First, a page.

GETTYManchester Airport introduces passport check fast track lane
Airport bosses have launched a fast track border check service for the budget price of £4, although it is not yet clear how long the introductory rate will last, or how much the price will go up by.
Manchester is the third biggest airport in the UK to introduce the fee-based system, allowing passengers to avoid the average 25 minute wait at border control.
Paying for the privilege of a smooth journey is already the norm at other airports, but most charge £10.
The system is already in place at Heathrow, Stansted, Gatwick and Edinburgh airports, with some prices as high as £17.50 for a combined inbound and outbound queue jump.
Airport bosses hope the service will allow passengers to “pay to get their time back”.Related articles
Interim managing director Collette Roche told the Manchester Evening News that sales would be restricted to avoid long fast-track queues - and that passengers would only be able to pre-book tickets in advance of arrival.
While passenger groups have welcomed the move, they say current government targets of a maximum 25 minute wait for non-fast tracked passengers is too long.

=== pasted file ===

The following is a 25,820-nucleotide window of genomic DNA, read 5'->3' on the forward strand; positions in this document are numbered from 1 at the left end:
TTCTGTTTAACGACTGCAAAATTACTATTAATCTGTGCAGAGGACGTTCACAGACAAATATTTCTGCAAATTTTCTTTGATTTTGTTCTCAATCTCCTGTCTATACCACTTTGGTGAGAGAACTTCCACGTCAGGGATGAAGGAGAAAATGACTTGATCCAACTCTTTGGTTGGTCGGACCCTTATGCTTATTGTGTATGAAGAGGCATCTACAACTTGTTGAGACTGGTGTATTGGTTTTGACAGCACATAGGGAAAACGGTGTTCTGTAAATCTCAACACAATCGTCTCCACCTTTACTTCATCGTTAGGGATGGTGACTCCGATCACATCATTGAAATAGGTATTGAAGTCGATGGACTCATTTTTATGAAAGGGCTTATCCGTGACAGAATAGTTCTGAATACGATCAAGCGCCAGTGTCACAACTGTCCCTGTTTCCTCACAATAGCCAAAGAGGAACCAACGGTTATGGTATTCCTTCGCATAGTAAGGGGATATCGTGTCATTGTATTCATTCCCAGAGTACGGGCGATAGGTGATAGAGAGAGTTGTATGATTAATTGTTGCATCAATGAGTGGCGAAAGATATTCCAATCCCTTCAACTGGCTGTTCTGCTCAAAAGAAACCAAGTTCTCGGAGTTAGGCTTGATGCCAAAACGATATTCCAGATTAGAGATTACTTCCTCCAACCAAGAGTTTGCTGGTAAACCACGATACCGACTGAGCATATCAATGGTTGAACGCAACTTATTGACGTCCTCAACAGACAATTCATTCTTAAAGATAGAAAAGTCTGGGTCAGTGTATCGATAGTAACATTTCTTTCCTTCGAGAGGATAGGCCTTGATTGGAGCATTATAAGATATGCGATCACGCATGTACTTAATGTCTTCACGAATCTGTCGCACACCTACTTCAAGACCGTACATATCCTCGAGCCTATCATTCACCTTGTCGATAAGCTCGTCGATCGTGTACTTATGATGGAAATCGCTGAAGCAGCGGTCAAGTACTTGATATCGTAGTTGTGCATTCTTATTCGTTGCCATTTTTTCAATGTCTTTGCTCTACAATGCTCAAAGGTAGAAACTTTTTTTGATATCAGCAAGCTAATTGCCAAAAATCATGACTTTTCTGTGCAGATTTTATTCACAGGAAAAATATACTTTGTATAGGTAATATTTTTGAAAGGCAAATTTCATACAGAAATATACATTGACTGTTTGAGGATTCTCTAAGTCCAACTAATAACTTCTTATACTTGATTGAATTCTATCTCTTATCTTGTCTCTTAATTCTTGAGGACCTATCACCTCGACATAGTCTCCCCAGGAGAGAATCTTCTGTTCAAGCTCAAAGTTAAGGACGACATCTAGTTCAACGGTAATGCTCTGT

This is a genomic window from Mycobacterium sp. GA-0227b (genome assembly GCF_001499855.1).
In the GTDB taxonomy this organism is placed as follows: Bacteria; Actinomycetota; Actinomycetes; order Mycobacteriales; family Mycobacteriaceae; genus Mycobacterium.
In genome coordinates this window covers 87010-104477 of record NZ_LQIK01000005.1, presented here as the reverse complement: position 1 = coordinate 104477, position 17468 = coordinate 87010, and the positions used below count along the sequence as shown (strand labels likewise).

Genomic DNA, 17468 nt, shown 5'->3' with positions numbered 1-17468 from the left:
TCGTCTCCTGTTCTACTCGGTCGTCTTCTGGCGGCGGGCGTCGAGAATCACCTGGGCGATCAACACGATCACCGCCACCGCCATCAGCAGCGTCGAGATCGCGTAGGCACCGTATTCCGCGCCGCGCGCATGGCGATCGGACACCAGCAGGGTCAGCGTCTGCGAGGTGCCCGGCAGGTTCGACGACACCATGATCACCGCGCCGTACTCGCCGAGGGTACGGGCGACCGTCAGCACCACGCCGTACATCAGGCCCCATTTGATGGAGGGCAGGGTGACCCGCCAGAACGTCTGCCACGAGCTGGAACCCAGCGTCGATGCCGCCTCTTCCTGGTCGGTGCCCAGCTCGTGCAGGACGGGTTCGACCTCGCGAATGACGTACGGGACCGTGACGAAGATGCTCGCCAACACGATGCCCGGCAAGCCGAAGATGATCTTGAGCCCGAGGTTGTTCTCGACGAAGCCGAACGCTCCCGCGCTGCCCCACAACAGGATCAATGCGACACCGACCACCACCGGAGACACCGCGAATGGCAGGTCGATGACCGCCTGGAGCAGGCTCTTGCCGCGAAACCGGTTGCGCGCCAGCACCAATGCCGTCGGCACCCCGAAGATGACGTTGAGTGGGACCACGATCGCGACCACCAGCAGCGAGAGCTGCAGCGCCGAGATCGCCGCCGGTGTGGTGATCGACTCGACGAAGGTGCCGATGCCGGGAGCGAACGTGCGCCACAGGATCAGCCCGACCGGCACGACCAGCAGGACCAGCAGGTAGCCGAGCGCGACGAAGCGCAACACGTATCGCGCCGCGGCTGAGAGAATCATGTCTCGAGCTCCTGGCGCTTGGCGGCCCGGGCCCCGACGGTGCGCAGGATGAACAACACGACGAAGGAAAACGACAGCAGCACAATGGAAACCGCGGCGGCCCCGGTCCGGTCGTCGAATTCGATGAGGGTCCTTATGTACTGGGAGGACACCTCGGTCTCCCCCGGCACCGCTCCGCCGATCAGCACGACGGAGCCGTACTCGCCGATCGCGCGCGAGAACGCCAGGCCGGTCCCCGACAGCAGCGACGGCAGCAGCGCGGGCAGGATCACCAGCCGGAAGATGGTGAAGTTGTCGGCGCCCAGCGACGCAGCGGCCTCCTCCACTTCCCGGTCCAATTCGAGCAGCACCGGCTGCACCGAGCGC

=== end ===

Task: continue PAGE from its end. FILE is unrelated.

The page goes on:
Neville Duncan, nominated by Which? magazine to represent passengers at Manchester Airport, said: “I’ve no exception if people are willing to pay in advance.
“But I do think Border Force should have better targets generally and they should advertise them clearly. I think the fact 25 minutes is deemed acceptable is an outrage.”
GETTYAirport checks: Passengers regularly face delays at passport control and security checkpoints
It comes as tougher passport checks introduced by Brussels left UK holidaymakers stranded for hours at Europe’s main airports - with many tourists passing out in the "dangerous" queues.
Airlines have blamed a new EU regulation on passport checks for delaying thousands of flights with passengers left stuck in queues of up to four hours.
Some tourists have gone so far as to brand the new, stricter checks as "dangerous”, with many passing out from the scorching heat as they were forced to stand for hours without any water.
The new rules, which started this summer, require each passenger from outside the Schengen area (covering most EU countries) to have their arrival and departure recorded.
Previously British passengers were often waved through with just a cursory glance at the passport.
Aviation analyst Laurie Price has warned flying could get even more stressful after the UK leaves the EU.
Speaking to The Independent, he said: “If we are experiencing problems now, what is going to happen post-Brexit when more rigorous immigration controls and procedures are brought in?
“They will be grafted